God, AIDS, Africa & HOPE

pensées of a Catholic priest

22.01.2010 Friday eve…

Discussion with a lecturer from Munich about a photo exhibition during the World Cup 2010 featuring the lives of people here in South Africa. We discuss the possibility to feature in this exhibition also a HOPE community health worker or the HOPE doctor. An interesting way of having a look on the life of a person from HOPE Cape Town: through a camera which keeps moments in a life’s time to show the reality of daily routine, hardship and joy. I think it is a good idea and for HOPE Cape Town also interesting to get a photographic feed back  on the work we are doing through our front people: the HOPE community health workers.

Luncheon with a friend – always good just to let go and talk and consider and plan for going together to Germany and Italy in May – unfortunately business related. But still: it is interesting to see after so many years, that friendship can create synergies assisting the work within the Archdiocese of Cape Town. A very good feeling about it – and an outstanding service at the so-called family restaurant.

Office work, phone calls, preparations – a decent dinner with nice people – this day brought a good mix of everything and looking back at the week, which started in Bangkok and will end in Newlands – a diversity of experience within a week which makes one grateful. I hope for more such good weeks to come in the next time…

Filed under: Reflection, Society and living environment, Uncategorized, , , , , , , ,

29.08.2009 Religious Leaders Absent in the Anti-AIDS Fight & the POZ initiative

The following article I found today on the website “the body” – and caught my attention:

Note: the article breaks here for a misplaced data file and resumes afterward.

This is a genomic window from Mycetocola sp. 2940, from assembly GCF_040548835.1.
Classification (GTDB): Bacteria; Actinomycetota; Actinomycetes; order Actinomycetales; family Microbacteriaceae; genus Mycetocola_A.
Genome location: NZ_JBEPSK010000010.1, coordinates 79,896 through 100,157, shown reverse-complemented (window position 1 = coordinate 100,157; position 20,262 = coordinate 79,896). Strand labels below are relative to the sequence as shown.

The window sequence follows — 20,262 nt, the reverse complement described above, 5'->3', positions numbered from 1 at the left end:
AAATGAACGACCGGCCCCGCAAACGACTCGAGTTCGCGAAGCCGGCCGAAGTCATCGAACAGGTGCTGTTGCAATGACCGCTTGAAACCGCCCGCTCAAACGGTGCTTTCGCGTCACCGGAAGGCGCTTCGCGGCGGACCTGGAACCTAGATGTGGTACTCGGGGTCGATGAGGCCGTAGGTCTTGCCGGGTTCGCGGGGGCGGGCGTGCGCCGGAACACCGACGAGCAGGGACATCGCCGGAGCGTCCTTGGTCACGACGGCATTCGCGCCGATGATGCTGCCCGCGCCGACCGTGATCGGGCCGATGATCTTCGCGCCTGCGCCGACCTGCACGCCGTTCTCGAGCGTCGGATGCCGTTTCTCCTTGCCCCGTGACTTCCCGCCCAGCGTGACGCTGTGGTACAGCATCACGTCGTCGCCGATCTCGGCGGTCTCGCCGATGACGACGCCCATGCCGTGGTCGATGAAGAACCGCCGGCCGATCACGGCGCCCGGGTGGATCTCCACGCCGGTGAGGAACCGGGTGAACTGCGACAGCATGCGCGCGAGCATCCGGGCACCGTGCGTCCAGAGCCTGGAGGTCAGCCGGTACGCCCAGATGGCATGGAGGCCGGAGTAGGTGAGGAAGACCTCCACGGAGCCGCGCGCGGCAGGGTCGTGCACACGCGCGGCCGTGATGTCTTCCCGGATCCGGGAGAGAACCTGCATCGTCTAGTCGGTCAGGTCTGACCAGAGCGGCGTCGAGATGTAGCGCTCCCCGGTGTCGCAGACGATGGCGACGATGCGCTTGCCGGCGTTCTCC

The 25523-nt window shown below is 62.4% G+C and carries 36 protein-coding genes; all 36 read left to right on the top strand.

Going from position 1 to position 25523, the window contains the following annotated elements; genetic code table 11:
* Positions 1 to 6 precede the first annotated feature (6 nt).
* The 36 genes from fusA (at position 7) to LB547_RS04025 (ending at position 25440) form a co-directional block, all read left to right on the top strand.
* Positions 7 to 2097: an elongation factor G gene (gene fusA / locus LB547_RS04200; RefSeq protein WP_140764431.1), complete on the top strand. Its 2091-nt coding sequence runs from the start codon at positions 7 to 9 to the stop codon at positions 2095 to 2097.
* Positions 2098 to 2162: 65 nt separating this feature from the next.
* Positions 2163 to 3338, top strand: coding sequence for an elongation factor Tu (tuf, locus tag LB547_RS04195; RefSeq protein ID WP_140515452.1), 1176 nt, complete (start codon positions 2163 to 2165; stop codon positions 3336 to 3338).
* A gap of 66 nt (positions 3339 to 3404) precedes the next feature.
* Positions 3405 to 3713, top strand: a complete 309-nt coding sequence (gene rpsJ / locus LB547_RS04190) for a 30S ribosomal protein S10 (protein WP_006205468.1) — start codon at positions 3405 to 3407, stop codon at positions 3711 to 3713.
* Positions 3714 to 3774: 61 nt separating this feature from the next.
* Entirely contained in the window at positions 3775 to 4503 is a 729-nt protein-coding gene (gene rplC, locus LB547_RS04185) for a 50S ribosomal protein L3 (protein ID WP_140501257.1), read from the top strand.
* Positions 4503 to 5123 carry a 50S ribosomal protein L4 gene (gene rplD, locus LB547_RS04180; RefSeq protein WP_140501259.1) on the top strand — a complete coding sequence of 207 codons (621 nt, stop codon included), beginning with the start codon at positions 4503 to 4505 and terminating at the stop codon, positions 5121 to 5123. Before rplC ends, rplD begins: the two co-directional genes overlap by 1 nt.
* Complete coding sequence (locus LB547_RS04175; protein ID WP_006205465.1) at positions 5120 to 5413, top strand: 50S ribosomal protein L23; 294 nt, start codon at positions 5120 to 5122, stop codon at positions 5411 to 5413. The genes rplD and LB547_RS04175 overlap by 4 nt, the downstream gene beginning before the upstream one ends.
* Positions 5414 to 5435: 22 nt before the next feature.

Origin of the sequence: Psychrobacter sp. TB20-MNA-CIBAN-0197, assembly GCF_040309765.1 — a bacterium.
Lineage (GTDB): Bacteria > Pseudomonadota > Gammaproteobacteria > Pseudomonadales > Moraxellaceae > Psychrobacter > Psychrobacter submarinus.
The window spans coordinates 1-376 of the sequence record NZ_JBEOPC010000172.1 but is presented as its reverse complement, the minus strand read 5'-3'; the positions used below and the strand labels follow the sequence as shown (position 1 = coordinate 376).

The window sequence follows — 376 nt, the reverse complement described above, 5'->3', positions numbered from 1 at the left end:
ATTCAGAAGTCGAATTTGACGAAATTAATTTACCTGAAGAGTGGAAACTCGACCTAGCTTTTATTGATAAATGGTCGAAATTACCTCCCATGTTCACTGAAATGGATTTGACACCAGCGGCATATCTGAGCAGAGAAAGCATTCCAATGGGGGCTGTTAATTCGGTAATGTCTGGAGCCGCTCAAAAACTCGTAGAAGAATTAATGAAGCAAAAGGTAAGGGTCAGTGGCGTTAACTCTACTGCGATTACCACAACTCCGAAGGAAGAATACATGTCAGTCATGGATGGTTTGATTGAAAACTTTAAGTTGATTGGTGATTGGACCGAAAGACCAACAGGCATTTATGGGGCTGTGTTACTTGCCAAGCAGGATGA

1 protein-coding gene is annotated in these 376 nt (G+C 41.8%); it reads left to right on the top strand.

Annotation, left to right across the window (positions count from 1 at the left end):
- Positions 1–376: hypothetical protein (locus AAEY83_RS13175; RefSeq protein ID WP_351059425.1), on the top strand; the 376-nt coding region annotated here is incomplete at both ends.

Religious Leaders Absent in the Anti-AIDS Fight  August 21, 2009
Though they exert great influence in the communities in which they serve, religious leaders are not doing enough to fight HIV/AIDS, said experts at the recent ninth International Congress on AIDS in Asia and the Pacific, held in Bali, Indonesia. “Many religious groups and leaders are unwilling to address HIV/AIDS and make it a priority. Their commitment level is quite low, particularly when compared to the size of their budget and the amount of work they do,” said Donald Messer of the US-based Center of Church and Global AIDS. “We’ve been talking about HIV/AIDS and the religious groups’ response for three decades now. We’re still talking too much even now,” said Fiji’s Dominica Abo. The “most powerful contribution” religious leaders can make is addressing stigma, discrimination, and biases that put groups like women at high risk for the disease. The epidemics impact on women and children needs to be addressed from a faith-based perspective, said the Rev. Youngsook Charlene Kang of the United Methodist Church in the United States, noting that women account for nearly half of all infections worldwide. “We need to call on religious leaders to educate and create new pathways within our churches for parishioners to learn the role that faith communities can play.” Messer noted that many conservative Muslim and Christian groups continue to preach against contraceptives, including condoms, believing they promote promiscuity. “[Yet] when used directly and consistently, condoms are humanity’s best protection and weapon against HIV/AIDS,” he said. “Some religious leaders are more eager to preserve the purity or correctness of theological perspectives than their task to save human lives.”
I guess, that the POZ initiative of HOPE Cape Town and the Justice & Peace Commission of the Archdiocese of Cape Town will make a difference and highlight, that we take the fight against stigma, discrimination and bias serious. By working with and for priests, religious and seminarians, who are living with the virus, we address the double stigma of being infected and being infected as a “sacred” person, so to speak.  In this sense we can see a double discrimination – and of course also the bias, as many church leaders do not acknowledge that the pandemic also is amongst us, the clergy.
I am personally thrilled that we got the permission from the local Archbishop of Cape Town to work in this field – and when I will visit the papal council for health care workers end of the year, I will address it and hope that they join hands to work for a transformation from stigma to charisma.

Filed under: HIV and AIDS, HOPE Cape Town Association & Trust, , , , , , , , , , , , , , , , , , ,

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